I’m happy to have Tio Wally (long-time Me So Hungry reader) aboard to send in his eating adventures from across America. Here he is in Lebanon, Tennessee.

Tio%20Wally%20Eats%20America%20truck Tio Wally Eats America: Uncle Petes Restaurant and Truck Stop

Greetings from Lebanon, Tennessee
N 36° 11.084′  W 086° 16.051′  Elev. 595 ft.

Over 4,000 coffee mugs adorn the walls of Uncle Pete’s Restaurant. The collection began when truck drivers began bringing mugs to Uncle Pete, starting in 1955 or so. Because the collection is so large, the proprietor of Uncle Pete’s has a dream of one day getting into the Guinness Book of World Records. I don’t know if Uncle Pete is still alive but I do know this: If the man has gone to that great ceramic mug showroom in the sky it would unequivocally prove the adage “You can’t take it (4,000+ coffee mugs) with you.”

Although I generally avoid truck stop-type places — too many damn trucks! — I’ve taken to parking/sleeping at Pete’s Restaurant and Truck Stop when I’m in the neighborhood. It’s a puny, funky old place and, thus, pretty quiet.

On this particular day I woke up really hungry and decided I’d finally try the restaurant even though its food is touted as “Real Home Cookin'” or some such; I tend to be extremely wary of anything advertised as “home cooking” because I don’t know whose home it’s referring to.

As luck would have it the home cookin’ at Pete’s is quite good. Even though I ordered standard breakfast foods, there was ample opportunity to screw it up. But my eggs were perfectly cooked and, more so, they actually knew how to make grits!

I have a thing about grits. I love ‘em. But most places don’t have a clue as to how to make them. And for reasons known only to the NSA and, perhaps, The Flying Spaghetti Monster, Georgians are the worst makers of grits on the planet. More often than not grits are served either with the consistency of watery, gulag-worthy gruel or a sticky clomp of impenetrable gloop. But Pete’s were perfect.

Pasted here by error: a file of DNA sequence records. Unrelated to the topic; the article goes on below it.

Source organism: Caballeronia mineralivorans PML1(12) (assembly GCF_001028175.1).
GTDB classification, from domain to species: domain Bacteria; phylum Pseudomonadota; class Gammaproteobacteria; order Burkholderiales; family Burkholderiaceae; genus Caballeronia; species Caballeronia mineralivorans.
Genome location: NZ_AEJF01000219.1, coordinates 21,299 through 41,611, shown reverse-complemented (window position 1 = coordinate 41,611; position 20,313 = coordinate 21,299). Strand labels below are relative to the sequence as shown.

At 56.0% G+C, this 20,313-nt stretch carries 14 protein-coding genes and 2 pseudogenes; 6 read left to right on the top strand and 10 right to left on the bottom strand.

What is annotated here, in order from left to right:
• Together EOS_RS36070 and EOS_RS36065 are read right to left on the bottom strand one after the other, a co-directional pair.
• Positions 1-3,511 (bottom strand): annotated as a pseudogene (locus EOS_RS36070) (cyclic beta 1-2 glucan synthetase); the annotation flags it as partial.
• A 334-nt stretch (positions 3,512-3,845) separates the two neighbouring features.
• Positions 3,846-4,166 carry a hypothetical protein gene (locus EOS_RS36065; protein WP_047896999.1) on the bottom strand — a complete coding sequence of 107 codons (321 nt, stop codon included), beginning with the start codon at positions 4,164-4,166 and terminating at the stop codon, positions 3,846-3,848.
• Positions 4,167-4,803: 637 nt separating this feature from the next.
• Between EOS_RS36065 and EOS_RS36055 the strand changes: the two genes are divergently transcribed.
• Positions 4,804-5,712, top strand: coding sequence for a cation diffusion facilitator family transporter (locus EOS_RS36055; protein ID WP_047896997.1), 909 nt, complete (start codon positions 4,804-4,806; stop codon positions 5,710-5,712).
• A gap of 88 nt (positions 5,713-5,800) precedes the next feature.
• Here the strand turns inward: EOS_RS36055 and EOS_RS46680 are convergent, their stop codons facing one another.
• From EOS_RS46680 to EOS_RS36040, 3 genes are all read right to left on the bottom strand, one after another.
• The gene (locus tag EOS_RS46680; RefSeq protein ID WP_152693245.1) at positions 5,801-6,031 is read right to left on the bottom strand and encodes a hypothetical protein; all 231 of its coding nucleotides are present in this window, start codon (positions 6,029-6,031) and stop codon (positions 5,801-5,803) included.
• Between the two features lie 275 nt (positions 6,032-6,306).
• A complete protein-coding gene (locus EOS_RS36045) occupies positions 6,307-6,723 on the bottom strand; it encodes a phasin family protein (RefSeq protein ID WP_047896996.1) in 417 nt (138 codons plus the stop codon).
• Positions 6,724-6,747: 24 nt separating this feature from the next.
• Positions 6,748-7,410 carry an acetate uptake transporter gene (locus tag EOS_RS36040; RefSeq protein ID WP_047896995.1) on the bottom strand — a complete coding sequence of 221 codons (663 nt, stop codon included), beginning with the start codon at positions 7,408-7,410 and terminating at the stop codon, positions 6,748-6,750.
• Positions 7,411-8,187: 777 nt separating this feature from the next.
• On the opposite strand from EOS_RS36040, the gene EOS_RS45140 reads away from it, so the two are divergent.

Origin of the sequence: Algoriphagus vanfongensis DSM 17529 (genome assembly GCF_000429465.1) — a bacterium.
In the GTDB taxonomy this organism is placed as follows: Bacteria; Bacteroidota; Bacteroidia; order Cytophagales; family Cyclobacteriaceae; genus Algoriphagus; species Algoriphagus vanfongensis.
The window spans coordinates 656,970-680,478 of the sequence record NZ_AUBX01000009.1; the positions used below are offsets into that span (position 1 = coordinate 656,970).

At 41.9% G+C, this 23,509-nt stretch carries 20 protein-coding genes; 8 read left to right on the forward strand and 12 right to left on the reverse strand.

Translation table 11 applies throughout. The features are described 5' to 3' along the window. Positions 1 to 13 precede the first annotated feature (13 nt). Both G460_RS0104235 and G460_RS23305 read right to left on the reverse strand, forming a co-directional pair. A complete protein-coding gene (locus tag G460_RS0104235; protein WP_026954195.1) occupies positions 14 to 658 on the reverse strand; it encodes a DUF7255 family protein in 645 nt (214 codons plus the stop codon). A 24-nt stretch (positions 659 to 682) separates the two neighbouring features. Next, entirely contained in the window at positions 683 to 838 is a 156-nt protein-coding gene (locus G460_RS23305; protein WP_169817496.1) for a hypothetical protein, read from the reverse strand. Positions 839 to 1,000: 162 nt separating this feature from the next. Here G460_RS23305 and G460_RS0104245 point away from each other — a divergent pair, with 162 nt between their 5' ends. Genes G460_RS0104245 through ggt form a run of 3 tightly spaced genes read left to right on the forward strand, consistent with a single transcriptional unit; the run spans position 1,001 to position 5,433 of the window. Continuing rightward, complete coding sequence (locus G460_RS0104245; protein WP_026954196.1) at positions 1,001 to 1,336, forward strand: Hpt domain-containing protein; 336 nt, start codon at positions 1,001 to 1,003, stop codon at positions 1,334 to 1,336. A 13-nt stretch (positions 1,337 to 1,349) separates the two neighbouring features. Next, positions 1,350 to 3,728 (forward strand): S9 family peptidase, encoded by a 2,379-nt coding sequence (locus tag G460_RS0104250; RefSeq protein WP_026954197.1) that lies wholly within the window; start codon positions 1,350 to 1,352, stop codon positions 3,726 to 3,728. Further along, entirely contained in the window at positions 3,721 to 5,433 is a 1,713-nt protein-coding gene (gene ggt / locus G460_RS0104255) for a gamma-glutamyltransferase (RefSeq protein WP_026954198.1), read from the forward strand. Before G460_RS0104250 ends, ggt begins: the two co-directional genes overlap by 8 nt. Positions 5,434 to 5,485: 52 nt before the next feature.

(I don’t know where I got the idea but whenever I made grits I’d make extra, take the leftovers and put them in a dish lined with plastic wrap (they’ll stick like super glue to any surface) and put them in the refrigerator uncovered. The idea is to let the moisture evaporate; overnight works. Then I cut it up into my favorite shape and fry it just as you would polenta. I usually put a dash of salt on it if they were plain, though I’ve pre-made them with butter and sugar mixed in as well. Though I never got around to doing it I suspect they’d also be great with chopped green onion and minced celery or whatever mixed in.)

I ordered Mama’s Choice, the “Uncle Pete’s Breakfast”: three eggs, grits, sliced tomatoes, biscuits and gravy, hash browns, and two pork chops ($8.99). As I said, the over-easy eggs were perfect. But the gravy was kind of disgusting: no sausage, no flavor, just a bunch of white corn-starch goo masquerading as a food. (It’s unfair that I critique biscuits and gravy, I think. I have a sister who, though not professionally trained, is a world-class cook and baker, so I know what biscuits and gravy are supposed to taste like. I’m spoiled.) And the hash browns were kind of greasy with margarine prep. But the biscuits were passable, and the thin-cut pork chops perfect.

A real treat, curiously, were the tomatoes. While they weren’t garden fresh or anything, the thick-sliced fruit was flavorful and … who’d a’thunk of serving sliced tomatoes at breakfast? Uncle Pete? His Mama? I dunno. Nevertheless, lightly salted they were very tasty and very, very refreshing.

Although it was a lot of food I nearly ate it all. Thankfully, I had the good sense not to overeat and take a biscuit, a cut-to-fit piece of pork chop and a tomato slice and make a pork chop-and-tomato biscuit for later. And it was good.

As I was leaving Uncle Pete’s I noticed a sign (no picture, sorry) that read “Spring is in the air …” announcing that Vegetable #7 of the side choices was deep fried green beans, nine to an order! I thought that sounded good, perhaps they’d be tempura or beer battered or something.

I also noticed another sign at the entry that read “Breakfast Specials Served Anytime: $3.99 and up”. Per my usual modus operandi I’d asked about specials when I first sat down: “No specials on Sundays,” the waitress said, “Sorry.” Evidently Sundays don’t qualify as “anytime.” C’est la vie.

And so we roll.

Uncle Pete’s Restaurant and Truck Stop, 1210 Sparta Parkway (I-40 Exit 239), Lebanon, Tennessee

Tio Wally pilots the 75-foot, 40-ton(max) land yacht SS Me So Hungry. He reports on road food from around the country whenever parking and InterTube connections permit.

pixel Tio Wally Eats America: Uncle Petes Restaurant and Truck Stop
share/bookmark